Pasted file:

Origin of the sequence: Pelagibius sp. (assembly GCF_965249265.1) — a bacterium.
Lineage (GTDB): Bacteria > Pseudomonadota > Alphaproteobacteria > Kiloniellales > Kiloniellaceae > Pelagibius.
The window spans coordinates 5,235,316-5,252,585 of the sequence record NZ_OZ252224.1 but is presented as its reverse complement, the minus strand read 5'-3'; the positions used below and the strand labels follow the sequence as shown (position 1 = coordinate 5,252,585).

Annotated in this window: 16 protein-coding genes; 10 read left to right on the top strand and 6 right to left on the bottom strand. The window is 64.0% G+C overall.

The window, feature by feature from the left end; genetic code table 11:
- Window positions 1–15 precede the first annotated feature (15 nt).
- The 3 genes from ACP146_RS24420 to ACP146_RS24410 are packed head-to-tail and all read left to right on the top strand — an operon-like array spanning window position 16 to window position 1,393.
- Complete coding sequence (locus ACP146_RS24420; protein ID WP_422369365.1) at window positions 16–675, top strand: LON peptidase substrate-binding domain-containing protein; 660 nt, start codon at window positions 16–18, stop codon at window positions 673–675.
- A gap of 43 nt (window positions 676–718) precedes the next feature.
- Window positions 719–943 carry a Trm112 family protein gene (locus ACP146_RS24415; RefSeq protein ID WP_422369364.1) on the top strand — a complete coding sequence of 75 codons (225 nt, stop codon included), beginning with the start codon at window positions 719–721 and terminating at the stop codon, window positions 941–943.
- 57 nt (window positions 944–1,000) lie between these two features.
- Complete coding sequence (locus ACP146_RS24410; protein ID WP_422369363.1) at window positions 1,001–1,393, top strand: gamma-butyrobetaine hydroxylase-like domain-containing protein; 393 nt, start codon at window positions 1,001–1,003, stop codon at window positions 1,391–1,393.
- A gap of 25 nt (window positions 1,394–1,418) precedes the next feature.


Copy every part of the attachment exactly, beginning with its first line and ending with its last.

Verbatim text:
Origin of the sequence: Pelagibius sp. (assembly GCF_965249265.1) — a bacterium.
Lineage (GTDB): Bacteria > Pseudomonadota > Alphaproteobacteria > Kiloniellales > Kiloniellaceae > Pelagibius.
The window spans coordinates 5,235,316-5,252,585 of the sequence record NZ_OZ252224.1 but is presented as its reverse complement, the minus strand read 5'-3'; the positions used below and the strand labels follow the sequence as shown (position 1 = coordinate 5,252,585).

Annotated in this window: 16 protein-coding genes; 10 read left to right on the top strand and 6 right to left on the bottom strand. The window is 64.0% G+C overall.

The window, feature by feature from the left end; genetic code table 11:
- Window positions 1–15 precede the first annotated feature (15 nt).
- The 3 genes from ACP146_RS24420 to ACP146_RS24410 are packed head-to-tail and all read left to right on the top strand — an operon-like array spanning window position 16 to window position 1,393.
- Complete coding sequence (locus ACP146_RS24420; protein ID WP_422369365.1) at window positions 16–675, top strand: LON peptidase substrate-binding domain-containing protein; 660 nt, start codon at window positions 16–18, stop codon at window positions 673–675.
- A gap of 43 nt (window positions 676–718) precedes the next feature.
- Window positions 719–943 carry a Trm112 family protein gene (locus ACP146_RS24415; RefSeq protein ID WP_422369364.1) on the top strand — a complete coding sequence of 75 codons (225 nt, stop codon included), beginning with the start codon at window positions 719–721 and terminating at the stop codon, window positions 941–943.
- 57 nt (window positions 944–1,000) lie between these two features.
- Complete coding sequence (locus ACP146_RS24410; protein ID WP_422369363.1) at window positions 1,001–1,393, top strand: gamma-butyrobetaine hydroxylase-like domain-containing protein; 393 nt, start codon at window positions 1,001–1,003, stop codon at window positions 1,391–1,393.
- A gap of 25 nt (window positions 1,394–1,418) precedes the next feature.